Sunday, July 05, 2009

Good things and things that suck

Hi everyone:

I think this is the longest I've gone without writing an update since Patty's been in here (he says, as though she's serving five-to-ten for armed robbery). I'm so ready for Patty to come home now; unfortunately, her doctors don't share this sentiment as yet. To be honest, I can tell she's not there, either. More on this shortly.

If it's not immodest to boast shamelessly about someone else, I have to say I'm incredibly proud of my wife; she is doing everything they've asked of her, and then some, to make sure all of this is worth it in the end. From the moment she considered participation in this study, she's understood and embraced the "short-term pain, long-term gain" mantra. And, without question, she has endured a tremendous amount of short-term pain. I'm so hopeful that her future will be brighter because of this. In any event, she impresses the hell out of me. She's a star.

Speaking of stars, Edward Hospital posts certain patient-specific warnings outside the doors of the rooms. Some warn about latex allergies, others confirm a nil-by-mouth protocol and so on. I was puzzled, though, by an image of a falling star, and asked Patty if she knew what it meant. She answered, "Don't you remember?" I didn't. She went on, "Those are the people who fall all the time." For some dark reason, this struck me as terribly amusing, so I laughed and laughed until I made eye contact with the scary nurse again (naturally, we call her Nurse Cratchitt...but not to her face). I'm sure some of you are saying, "He wouldn't find it so funny if he was the one who could fall and hurt himself." Duhhhh...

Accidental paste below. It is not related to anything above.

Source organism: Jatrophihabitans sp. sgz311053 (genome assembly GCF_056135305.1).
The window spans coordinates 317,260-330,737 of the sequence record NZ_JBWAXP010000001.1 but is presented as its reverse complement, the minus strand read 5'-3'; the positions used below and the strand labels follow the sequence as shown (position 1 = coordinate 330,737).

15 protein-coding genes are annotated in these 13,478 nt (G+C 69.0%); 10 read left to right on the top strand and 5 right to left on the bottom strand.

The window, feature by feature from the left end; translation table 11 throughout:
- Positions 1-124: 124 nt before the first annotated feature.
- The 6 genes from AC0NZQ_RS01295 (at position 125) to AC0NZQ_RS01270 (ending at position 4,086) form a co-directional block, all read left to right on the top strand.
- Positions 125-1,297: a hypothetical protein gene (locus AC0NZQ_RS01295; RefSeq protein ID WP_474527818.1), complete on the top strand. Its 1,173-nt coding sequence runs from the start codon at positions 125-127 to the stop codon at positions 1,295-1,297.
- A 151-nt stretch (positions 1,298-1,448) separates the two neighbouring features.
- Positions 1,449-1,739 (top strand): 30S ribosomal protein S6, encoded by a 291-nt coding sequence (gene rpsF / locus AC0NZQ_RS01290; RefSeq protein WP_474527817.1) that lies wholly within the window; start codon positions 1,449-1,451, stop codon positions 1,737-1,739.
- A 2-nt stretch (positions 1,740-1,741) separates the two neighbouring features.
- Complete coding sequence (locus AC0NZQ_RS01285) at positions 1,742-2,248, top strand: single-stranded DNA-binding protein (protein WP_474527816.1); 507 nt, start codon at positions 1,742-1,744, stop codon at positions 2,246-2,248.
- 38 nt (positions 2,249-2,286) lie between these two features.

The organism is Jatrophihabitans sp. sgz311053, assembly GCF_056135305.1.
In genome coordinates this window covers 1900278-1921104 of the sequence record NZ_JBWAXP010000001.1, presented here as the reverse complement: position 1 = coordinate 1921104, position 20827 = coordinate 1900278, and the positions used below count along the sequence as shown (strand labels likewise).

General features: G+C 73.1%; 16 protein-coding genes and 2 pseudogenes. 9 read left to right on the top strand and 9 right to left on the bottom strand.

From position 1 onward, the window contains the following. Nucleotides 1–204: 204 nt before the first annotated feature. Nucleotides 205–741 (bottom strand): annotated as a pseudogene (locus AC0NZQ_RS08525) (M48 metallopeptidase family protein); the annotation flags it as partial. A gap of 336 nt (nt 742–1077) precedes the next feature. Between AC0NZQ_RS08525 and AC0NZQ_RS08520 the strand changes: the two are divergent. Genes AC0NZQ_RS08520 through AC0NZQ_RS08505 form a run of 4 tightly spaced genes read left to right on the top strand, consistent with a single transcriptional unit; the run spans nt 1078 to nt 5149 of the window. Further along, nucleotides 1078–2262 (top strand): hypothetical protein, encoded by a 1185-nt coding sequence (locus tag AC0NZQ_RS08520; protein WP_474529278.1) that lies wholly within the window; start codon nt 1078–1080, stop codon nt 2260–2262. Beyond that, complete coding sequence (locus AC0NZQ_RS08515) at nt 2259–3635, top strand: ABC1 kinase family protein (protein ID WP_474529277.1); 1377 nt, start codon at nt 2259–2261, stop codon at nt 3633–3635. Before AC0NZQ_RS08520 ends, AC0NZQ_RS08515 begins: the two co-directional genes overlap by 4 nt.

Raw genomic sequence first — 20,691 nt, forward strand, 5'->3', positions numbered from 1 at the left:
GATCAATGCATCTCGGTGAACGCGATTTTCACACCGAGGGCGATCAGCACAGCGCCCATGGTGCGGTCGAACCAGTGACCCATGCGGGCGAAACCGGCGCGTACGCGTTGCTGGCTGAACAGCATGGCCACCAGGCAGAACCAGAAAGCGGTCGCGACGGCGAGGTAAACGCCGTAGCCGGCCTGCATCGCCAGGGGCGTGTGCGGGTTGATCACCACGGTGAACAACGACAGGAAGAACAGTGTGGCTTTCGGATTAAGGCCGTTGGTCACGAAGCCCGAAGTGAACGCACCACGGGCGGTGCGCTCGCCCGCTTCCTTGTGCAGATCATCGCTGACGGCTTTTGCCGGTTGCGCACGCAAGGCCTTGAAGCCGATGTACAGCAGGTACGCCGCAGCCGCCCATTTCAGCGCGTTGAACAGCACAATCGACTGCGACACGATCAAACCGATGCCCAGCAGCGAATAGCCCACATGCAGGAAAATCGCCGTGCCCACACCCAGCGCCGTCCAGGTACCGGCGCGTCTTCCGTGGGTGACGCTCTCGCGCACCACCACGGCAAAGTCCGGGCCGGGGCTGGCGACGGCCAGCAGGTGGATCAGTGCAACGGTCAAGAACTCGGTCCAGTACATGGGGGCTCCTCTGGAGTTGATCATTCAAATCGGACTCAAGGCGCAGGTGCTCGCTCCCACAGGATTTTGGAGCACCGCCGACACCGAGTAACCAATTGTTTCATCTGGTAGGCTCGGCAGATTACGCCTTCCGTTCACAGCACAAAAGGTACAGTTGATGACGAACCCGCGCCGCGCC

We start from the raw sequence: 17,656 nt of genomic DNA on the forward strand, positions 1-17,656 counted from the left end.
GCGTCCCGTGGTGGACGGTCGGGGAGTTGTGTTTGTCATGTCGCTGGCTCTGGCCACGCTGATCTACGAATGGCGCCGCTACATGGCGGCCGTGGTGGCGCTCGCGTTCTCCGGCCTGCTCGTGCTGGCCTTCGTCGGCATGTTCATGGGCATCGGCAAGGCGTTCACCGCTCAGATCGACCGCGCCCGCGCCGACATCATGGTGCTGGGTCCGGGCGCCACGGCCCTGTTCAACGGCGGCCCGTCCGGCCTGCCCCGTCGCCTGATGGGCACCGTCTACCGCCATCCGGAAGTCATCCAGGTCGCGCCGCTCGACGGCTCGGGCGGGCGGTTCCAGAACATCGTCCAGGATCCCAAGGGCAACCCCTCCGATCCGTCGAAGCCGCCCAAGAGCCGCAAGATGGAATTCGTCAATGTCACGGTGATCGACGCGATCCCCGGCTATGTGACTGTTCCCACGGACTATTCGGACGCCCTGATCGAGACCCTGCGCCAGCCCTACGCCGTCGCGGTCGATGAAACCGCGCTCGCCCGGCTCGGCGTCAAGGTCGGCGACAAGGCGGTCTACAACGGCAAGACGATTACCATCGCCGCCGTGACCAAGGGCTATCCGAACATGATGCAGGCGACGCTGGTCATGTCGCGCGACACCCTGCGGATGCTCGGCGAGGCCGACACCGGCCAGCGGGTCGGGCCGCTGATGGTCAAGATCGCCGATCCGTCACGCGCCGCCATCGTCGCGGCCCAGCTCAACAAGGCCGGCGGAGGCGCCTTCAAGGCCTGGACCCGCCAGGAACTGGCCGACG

Good things:
  • Patty has lost almost all of the water weight she had put on since the operation. To accomplish this, she urinated a party keg over the past 24 hours.
  • Jeanne, the study coordinator, gets applause from me, from Patty and from everyone else pulling for Patty--she came in yesterday, on an off-day, even though her own daughter was sick, to make sure Patty's upsets of yesterday morning weren't the upsets of her afternoon. Thank you so much. (And am I spelling your name correctly? If I'm subtle, maybe nobody else will notice that I've possibly been diminishing another's identity)
  • Patty is up and walking around; she's using the "bong" to strengthen her re-inflated lung; and she's becoming increasingly independent while using the bathroom, getting in and out of bed and performing other activities. She's not comfortable, but she's trying to get a sense of self-sufficiency back.
  • Neil is here. Kathleen is here. When they're around, things seem safer, somehow.
  • Patty received flowers yesterday from my parents, Bob and Bev (I've nicknamed them Mom and Dad) and from Dave and Flavia. I'm a guy, so I don't really describe flowers, but they look nice, and the vase they're in may one day serve as a very nice, albeit large, cocktail glass.